Habitat

The Star’s hunter-gatherer, Durell Godfrey, added some South of the Border finds to her pantry. She suggests you do, too, and reminds you to shop locally and drive carefully.
What might be called a museum of outsider art, hidden on Hog Creek Road in Springs, was once a dairy barn, an Abstract Expressionist’s studio, and the original home of the Springs Fire Department. The monument is easy to miss.

Passover, like all Jewish holidays, floats around on the calendar. It’s never early or late, but always the same time on the Hebrew calendar, which follows a more lunar trajectory. Passover always occurs in the Hebrew month of Nissan, on the 14th. This year that will be the evening of April 10. It takes me over a month to prepare my house for...
A bumper sticker in the rear window of Santiago Campomar’s Toyota Tacoma pickup truck shows Bob Marley’s tousled, dreadlocked head and quotes from his “Redemption Song”: “Emancipate yourself from mental slavery. None but ourselves can free our minds.”
The Star’s hunter-gatherer, Durell Godfrey, wanted to brighten up the dark and gray weather. She went over the rainbow looking for things bright, beautiful, and springlike.
“We live here now,” said Dan Rizzie of the house on North Haven he shares with his wife, Susan Lazarus-Reimen, and Trixie, their Australian shepherd. “Before, we just kind of existed.” Although they bought the house in 1995, their recent renovation of its kitchen, living room, and dining room has made a difference.
Back in the day, when the kids were little and before we bought the weekend house in Amagansett, we would spend an occasional Sunday afternoon in Central Park, walking to the children’s zoo there if the weather was warm, taking a bus if not. I shall never forget my 2-year-old niece trilling at the top of her little lungs on one bus ride that “We’...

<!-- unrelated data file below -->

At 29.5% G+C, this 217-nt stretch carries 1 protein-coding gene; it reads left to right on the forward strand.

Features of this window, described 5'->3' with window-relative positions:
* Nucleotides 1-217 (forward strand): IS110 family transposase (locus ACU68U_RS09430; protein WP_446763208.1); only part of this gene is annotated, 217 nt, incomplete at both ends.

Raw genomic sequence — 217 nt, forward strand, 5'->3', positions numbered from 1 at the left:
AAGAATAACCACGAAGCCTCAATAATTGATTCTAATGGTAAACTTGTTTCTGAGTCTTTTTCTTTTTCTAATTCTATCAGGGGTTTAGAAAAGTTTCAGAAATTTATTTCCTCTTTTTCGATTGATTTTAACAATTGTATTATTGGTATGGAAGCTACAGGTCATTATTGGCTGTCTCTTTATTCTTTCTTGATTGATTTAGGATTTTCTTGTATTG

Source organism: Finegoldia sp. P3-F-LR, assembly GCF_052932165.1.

Tom Flynn, an interior designer based in East Hampton as well as Manhattan, is a hard man to catch up with. He admits to spending exhausting days both in and out of the studio, but when something strikes his imagination, he is all there. Take, for example, the 12-foot-high screen in Elie Tahari’s Sagaponack house.
From playhouses and knitting to a well-stocked pantry and the perfect crafts room, Durell Godfrey’s second coloring book, “Color Your Happy Home” (Harlequin, $15.99), written with Barbara Ann Kipfer, is a celebration of all things cozy, comforting, and . . . well, homey. Things like coloring on a cold winter afternoon while your daughter is home...
Maria Matthiessen of Sag Harbor found herself in a pickle that will probably be familiar to many grandparents: She had not planned to adopt pets, but her granddaughter, Ava, finagled her into it. Two cats, to be precise, from the Animal Rescue Fund of the Hamptons. And that is when the trouble started.
At a time when teardowns have become so ubiquitous here that everyone knows what is meant, it is a relief to find a sprawling carriage house and stable dating from 1902 that, aside from modest interior renovations and some exterior repairs over the years, is essentially unchanged.
No matter where you live in New York City, fortune’s wheel plays a part in your well-being. Great views and sunlight are here today and gone tomorrow. The coming of a new subway line shatters the peace and quiet of thousands. Small buildings are demolished to make way for big ones; longtime tenants are out of luck. Life changes.
That the South Fork is home to many of the rich and famous isn’t a surprise, but not everyone is aware of the positive corollary: Our thrift shops are high class recycling centers! No yard sale rejects here, no chips in the china, clothing is...